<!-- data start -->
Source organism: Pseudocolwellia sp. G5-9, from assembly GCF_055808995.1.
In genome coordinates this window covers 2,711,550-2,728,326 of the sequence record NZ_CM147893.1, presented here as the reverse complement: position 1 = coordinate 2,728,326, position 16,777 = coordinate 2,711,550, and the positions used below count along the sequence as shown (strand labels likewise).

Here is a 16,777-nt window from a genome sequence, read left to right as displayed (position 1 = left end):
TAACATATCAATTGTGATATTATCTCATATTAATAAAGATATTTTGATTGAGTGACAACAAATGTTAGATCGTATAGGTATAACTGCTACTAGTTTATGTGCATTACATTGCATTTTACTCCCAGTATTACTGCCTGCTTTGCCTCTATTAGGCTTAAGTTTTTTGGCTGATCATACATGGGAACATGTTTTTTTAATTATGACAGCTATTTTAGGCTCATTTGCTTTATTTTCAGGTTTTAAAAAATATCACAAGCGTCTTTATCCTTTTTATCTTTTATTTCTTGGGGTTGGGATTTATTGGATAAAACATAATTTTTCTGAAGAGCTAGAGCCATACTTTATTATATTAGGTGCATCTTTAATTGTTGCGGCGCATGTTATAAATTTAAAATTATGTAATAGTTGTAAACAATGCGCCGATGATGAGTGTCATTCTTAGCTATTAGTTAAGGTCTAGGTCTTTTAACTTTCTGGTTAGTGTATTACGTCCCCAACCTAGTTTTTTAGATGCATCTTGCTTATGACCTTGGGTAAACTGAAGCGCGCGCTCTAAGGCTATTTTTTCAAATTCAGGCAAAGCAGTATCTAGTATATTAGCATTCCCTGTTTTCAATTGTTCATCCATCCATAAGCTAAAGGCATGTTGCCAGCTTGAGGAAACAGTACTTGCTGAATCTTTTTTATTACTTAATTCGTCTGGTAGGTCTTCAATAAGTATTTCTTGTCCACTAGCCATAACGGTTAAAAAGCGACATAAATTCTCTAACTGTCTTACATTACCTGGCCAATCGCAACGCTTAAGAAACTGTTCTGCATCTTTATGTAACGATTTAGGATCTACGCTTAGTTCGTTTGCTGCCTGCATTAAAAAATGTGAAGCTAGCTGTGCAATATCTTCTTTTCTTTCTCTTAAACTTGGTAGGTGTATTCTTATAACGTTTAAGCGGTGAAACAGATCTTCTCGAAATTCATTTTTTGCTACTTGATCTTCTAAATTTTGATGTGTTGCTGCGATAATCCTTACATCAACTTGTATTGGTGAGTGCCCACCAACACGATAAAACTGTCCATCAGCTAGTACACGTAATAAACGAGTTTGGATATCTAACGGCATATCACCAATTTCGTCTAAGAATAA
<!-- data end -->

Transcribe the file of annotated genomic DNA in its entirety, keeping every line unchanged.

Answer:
Source organism: Pseudocolwellia sp. G5-9, from assembly GCF_055808995.1.
In genome coordinates this window covers 2,711,550-2,728,326 of the sequence record NZ_CM147893.1, presented here as the reverse complement: position 1 = coordinate 2,728,326, position 16,777 = coordinate 2,711,550, and the positions used below count along the sequence as shown (strand labels likewise).

Here is a 16,777-nt window from a genome sequence, read left to right as displayed (position 1 = left end):
TAACATATCAATTGTGATATTATCTCATATTAATAAAGATATTTTGATTGAGTGACAACAAATGTTAGATCGTATAGGTATAACTGCTACTAGTTTATGTGCATTACATTGCATTTTACTCCCAGTATTACTGCCTGCTTTGCCTCTATTAGGCTTAAGTTTTTTGGCTGATCATACATGGGAACATGTTTTTTTAATTATGACAGCTATTTTAGGCTCATTTGCTTTATTTTCAGGTTTTAAAAAATATCACAAGCGTCTTTATCCTTTTTATCTTTTATTTCTTGGGGTTGGGATTTATTGGATAAAACATAATTTTTCTGAAGAGCTAGAGCCATACTTTATTATATTAGGTGCATCTTTAATTGTTGCGGCGCATGTTATAAATTTAAAATTATGTAATAGTTGTAAACAATGCGCCGATGATGAGTGTCATTCTTAGCTATTAGTTAAGGTCTAGGTCTTTTAACTTTCTGGTTAGTGTATTACGTCCCCAACCTAGTTTTTTAGATGCATCTTGCTTATGACCTTGGGTAAACTGAAGCGCGCGCTCTAAGGCTATTTTTTCAAATTCAGGCAAAGCAGTATCTAGTATATTAGCATTCCCTGTTTTCAATTGTTCATCCATCCATAAGCTAAAGGCATGTTGCCAGCTTGAGGAAACAGTACTTGCTGAATCTTTTTTATTACTTAATTCGTCTGGTAGGTCTTCAATAAGTATTTCTTGTCCACTAGCCATAACGGTTAAAAAGCGACATAAATTCTCTAACTGTCTTACATTACCTGGCCAATCGCAACGCTTAAGAAACTGTTCTGCATCTTTATGTAACGATTTAGGATCTACGCTTAGTTCGTTTGCTGCCTGCATTAAAAAATGTGAAGCTAGCTGTGCAATATCTTCTTTTCTTTCTCTTAAACTTGGTAGGTGTATTCTTATAACGTTTAAGCGGTGAAACAGATCTTCTCGAAATTCATTTTTTGCTACTTGATCTTCTAAATTTTGATGTGTTGCTGCGATAATCCTTACATCAACTTGTATTGGTGAGTGCCCACCAACACGATAAAACTGTCCATCAGCTAGTACACGTAATAAACGAGTTTGGATATCTAACGGCATATCACCAATTTCGTCTAAGAATAA